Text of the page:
Monday, December 28, 2009

Attempted Murder of Peace Officer at California State Prison-Sacramento

Folsom – Law enforcement officials are investigating the attempted murder of a correctional officer that occurred in one of the maximum-security units at California State Prison-Sacramento (CSP-SAC).

On December 27, 2009, at approximately 7 p.m., inmate Jonathan McClaurin, 39, tried to murder a 33-year-old correctional officer by slashing the officer with an inmate-made weapon. McClaurin, who has been in prison since June 2, 1997, is serving a 135-year-to-life sentence from Los Angeles County for three counts of first-degree robbery, vehicle theft and disregard for safety.

The officer, a 3 ½ year veteran of the California Department of Corrections and Rehabilitation, was slashed on his neck, jaw and ear. He was taken to an outside hospital by ambulance for treatment. The officer was released later in the evening after receiving approximately 68 stitches.

CSP-SAC’s Investigative Services Unit is investigating the incident as an attempted murder. The Office of the Inspector General’s Bureau of Independent Review was notified of the incident.

California State Prison-Sacramento is a multi-mission institution that houses more than 3,100 inmates and employs nearly 1,700 people. Opened in 1986, the institution houses maximum-security inmates serving long sentences and those who have proved to be management problems at other institutions. The institution also serves as a medical hub for Northern California.

Wednesday, December 9, 2009

Corrections Standards Authority Awards $1.7 Million to Promote Local Evidence-Based Practices that Reduce Juvenile Recidivism

SACRAMENTO – The Corrections Standards Authority (CSA) of the California Department of Corrections and Rehabilitation has released $1.7 million in federal Juvenile Accountability Block Grant Funding for the Best Practices Approach Initiative to help the state’s juvenile justice system become more effective and efficient. The goal of the initiative is to assist probation departments, local juvenile judicial systems and other stakeholders in the use of best practices, including implementation of evidence based programs (EBP) that reduce recidivism in youthful offenders.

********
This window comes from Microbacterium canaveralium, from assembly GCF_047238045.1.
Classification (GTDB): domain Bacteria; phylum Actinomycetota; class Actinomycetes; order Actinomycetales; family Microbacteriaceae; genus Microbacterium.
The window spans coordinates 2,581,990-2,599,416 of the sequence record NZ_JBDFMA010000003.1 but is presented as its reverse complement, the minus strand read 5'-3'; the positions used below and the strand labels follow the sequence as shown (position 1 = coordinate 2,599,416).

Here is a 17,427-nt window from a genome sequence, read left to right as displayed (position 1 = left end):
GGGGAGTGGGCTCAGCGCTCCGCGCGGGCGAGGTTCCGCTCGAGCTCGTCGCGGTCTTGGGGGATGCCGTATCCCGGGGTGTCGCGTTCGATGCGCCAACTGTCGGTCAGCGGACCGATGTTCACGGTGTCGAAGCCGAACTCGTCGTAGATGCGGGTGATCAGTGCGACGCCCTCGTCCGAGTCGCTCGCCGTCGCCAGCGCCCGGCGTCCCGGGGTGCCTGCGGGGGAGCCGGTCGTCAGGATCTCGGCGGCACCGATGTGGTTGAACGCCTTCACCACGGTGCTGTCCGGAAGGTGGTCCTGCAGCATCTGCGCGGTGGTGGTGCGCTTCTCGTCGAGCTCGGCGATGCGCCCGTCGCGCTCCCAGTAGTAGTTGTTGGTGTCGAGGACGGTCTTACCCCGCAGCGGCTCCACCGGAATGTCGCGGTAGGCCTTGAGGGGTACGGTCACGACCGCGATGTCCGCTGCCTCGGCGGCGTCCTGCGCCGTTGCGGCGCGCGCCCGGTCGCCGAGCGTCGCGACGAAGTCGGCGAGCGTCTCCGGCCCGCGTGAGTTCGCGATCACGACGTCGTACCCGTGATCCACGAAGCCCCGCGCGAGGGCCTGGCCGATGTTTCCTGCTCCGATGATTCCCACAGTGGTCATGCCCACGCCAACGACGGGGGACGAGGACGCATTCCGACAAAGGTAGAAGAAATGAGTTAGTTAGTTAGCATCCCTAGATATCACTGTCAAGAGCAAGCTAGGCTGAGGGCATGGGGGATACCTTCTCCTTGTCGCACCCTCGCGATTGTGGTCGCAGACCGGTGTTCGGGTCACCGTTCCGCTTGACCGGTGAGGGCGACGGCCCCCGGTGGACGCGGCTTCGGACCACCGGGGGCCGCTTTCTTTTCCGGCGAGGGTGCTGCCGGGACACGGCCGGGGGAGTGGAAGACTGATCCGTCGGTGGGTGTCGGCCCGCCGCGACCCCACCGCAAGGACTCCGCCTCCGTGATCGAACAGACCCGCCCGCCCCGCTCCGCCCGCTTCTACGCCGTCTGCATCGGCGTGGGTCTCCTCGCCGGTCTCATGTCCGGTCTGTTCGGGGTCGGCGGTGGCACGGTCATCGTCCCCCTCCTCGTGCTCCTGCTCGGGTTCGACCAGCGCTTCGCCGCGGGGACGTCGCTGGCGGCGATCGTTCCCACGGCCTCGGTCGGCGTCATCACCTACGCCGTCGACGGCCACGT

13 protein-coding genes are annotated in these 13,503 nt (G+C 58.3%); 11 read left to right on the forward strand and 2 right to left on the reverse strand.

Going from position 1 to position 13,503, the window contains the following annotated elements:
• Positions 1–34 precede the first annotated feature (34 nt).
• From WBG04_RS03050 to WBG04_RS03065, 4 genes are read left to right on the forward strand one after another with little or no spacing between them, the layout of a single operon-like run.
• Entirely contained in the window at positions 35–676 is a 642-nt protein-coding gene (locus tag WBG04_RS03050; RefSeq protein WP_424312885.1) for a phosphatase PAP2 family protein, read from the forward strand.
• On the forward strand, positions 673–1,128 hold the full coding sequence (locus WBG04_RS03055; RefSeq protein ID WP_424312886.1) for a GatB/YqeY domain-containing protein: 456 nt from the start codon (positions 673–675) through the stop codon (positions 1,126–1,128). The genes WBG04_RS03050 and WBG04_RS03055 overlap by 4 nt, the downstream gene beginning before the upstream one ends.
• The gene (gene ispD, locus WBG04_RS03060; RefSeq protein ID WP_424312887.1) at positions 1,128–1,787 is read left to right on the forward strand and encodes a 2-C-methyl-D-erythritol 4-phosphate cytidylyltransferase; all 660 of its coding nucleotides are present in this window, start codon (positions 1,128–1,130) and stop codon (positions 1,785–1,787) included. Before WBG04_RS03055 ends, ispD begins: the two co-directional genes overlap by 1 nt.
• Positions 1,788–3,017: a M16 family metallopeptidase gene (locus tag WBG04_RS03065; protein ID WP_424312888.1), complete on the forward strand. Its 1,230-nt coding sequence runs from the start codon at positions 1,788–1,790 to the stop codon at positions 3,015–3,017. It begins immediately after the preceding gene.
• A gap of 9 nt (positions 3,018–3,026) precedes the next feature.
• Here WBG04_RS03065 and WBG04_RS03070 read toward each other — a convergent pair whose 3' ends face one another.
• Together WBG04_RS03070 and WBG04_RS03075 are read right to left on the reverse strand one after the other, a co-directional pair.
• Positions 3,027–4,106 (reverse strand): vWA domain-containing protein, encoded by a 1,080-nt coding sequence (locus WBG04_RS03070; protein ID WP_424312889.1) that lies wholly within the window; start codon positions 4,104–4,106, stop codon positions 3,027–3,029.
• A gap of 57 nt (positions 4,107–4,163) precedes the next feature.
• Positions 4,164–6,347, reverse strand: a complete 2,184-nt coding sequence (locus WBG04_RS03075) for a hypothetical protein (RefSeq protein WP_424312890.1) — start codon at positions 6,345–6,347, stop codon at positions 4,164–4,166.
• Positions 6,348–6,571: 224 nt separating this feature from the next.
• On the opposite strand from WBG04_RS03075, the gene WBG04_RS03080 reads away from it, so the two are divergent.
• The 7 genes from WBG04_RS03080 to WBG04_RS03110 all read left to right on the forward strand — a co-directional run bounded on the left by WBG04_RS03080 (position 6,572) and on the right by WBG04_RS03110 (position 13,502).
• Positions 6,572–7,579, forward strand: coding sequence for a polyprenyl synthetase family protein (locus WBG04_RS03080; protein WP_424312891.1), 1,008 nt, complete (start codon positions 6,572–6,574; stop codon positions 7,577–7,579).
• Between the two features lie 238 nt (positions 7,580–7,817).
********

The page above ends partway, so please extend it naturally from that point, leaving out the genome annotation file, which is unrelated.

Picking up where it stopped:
“By the conclusion of this three-year project, I believe that California will serve as a model state for the successful implementation of evidence-based programs in the juvenile justice system,” said Kurt Wilson, Executive Director of CSA. “That means turning young lives around, reducing juvenile recidivism and strengthening public safety while saving taxpayer dollars, during this time of serious budget constraints.” (ADC), a Utah-based company focused on evidence based solutions in criminal justice systems, was chosen through a competitive bid process to direct this project. will partner with Dr. Ed Latessa, a recognized international expert in the field of criminal justice from the University of Cincinnati Center for Criminal Justice Research.

The Best Practices Approach Initiative has four primary objectives:

1. Determine the juvenile justice system’s state of progress in implementing evidence-based practices, develop web based resources to help counties share information about best practices and track their progress in achieving key EBP performance outcome measures.

2. Provide statewide regional trainings on evidence based practices and best practices to Juvenile Probation Departments, judges and other stakeholders in the juvenile justice system.

3. Direct approximately three quarters of the funding to provide organizational development services to a minimum of three probation departments and their community stakeholders. This intensive on-the-ground technical assistance and training will support each probation department and judicial community selected in implementing the systems changes needed to ensure a successful transition to evidence based approaches.

4. Develop a plan to help juvenile probation in California sustain these advances. To further support the Best Practices Approach Initiative, the CSA and the Administrative Office of the Courts, working as collaborative partners, will assist in the delivery of regional training for judicial personnel on the use of best practices and support local judicial teams in integrating services with the county probation departments that are transitioning to the use of evidence based practices.

About Based in Bountiful, Utah, was formed in 1998 when it created a public/private partnership with the Washington Association of Juvenile Court Services and the Washington State Institute for Public Policy to change the way the state’s justice system worked with juveniles. ADC provides validated risk assessment and case management software, staff training and consulting for many of the largest criminal justice agencies in the United States involving juvenile and adult offenders. ADC, with experience working with more than 75 criminal justice systems, including those in California, Florida, Texas and Washington, is producing positive outcomes and cost-savings through innovative changes in business rules, more effective assessment and targeted case planning and needs management